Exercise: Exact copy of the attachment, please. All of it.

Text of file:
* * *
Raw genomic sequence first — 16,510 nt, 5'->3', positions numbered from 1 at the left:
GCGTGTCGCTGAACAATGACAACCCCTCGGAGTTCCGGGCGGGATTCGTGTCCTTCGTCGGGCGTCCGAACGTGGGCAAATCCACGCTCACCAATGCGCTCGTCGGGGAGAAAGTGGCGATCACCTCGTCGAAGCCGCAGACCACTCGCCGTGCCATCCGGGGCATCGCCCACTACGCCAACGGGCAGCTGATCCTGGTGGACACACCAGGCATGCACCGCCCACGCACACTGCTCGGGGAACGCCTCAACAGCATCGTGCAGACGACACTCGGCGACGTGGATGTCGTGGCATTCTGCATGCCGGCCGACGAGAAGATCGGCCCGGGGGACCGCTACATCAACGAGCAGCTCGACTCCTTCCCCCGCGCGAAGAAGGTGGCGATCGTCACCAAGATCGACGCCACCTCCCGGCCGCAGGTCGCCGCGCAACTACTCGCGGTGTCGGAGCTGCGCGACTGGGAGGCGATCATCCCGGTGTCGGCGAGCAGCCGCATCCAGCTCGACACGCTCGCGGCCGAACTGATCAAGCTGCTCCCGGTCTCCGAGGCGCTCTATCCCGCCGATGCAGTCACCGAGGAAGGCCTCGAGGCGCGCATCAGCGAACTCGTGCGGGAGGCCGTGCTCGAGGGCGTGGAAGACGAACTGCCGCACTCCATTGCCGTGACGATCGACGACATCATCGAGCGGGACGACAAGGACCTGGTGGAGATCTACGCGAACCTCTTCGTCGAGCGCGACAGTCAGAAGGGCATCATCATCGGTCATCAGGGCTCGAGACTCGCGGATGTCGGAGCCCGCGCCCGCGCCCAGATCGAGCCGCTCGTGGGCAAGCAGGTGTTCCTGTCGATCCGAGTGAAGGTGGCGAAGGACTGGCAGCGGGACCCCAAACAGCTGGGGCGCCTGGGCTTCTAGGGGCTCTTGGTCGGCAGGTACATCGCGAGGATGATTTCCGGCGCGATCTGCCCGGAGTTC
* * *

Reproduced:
Raw genomic sequence first — 16,510 nt, 5'->3', positions numbered from 1 at the left:
GCGTGTCGCTGAACAATGACAACCCCTCGGAGTTCCGGGCGGGATTCGTGTCCTTCGTCGGGCGTCCGAACGTGGGCAAATCCACGCTCACCAATGCGCTCGTCGGGGAGAAAGTGGCGATCACCTCGTCGAAGCCGCAGACCACTCGCCGTGCCATCCGGGGCATCGCCCACTACGCCAACGGGCAGCTGATCCTGGTGGACACACCAGGCATGCACCGCCCACGCACACTGCTCGGGGAACGCCTCAACAGCATCGTGCAGACGACACTCGGCGACGTGGATGTCGTGGCATTCTGCATGCCGGCCGACGAGAAGATCGGCCCGGGGGACCGCTACATCAACGAGCAGCTCGACTCCTTCCCCCGCGCGAAGAAGGTGGCGATCGTCACCAAGATCGACGCCACCTCCCGGCCGCAGGTCGCCGCGCAACTACTCGCGGTGTCGGAGCTGCGCGACTGGGAGGCGATCATCCCGGTGTCGGCGAGCAGCCGCATCCAGCTCGACACGCTCGCGGCCGAACTGATCAAGCTGCTCCCGGTCTCCGAGGCGCTCTATCCCGCCGATGCAGTCACCGAGGAAGGCCTCGAGGCGCGCATCAGCGAACTCGTGCGGGAGGCCGTGCTCGAGGGCGTGGAAGACGAACTGCCGCACTCCATTGCCGTGACGATCGACGACATCATCGAGCGGGACGACAAGGACCTGGTGGAGATCTACGCGAACCTCTTCGTCGAGCGCGACAGTCAGAAGGGCATCATCATCGGTCATCAGGGCTCGAGACTCGCGGATGTCGGAGCCCGCGCCCGCGCCCAGATCGAGCCGCTCGTGGGCAAGCAGGTGTTCCTGTCGATCCGAGTGAAGGTGGCGAAGGACTGGCAGCGGGACCCCAAACAGCTGGGGCGCCTGGGCTTCTAGGGGCTCTTGGTCGGCAGGTACATCGCGAGGATGATTTCCGGCGCGATCTGCCCGGAGTTC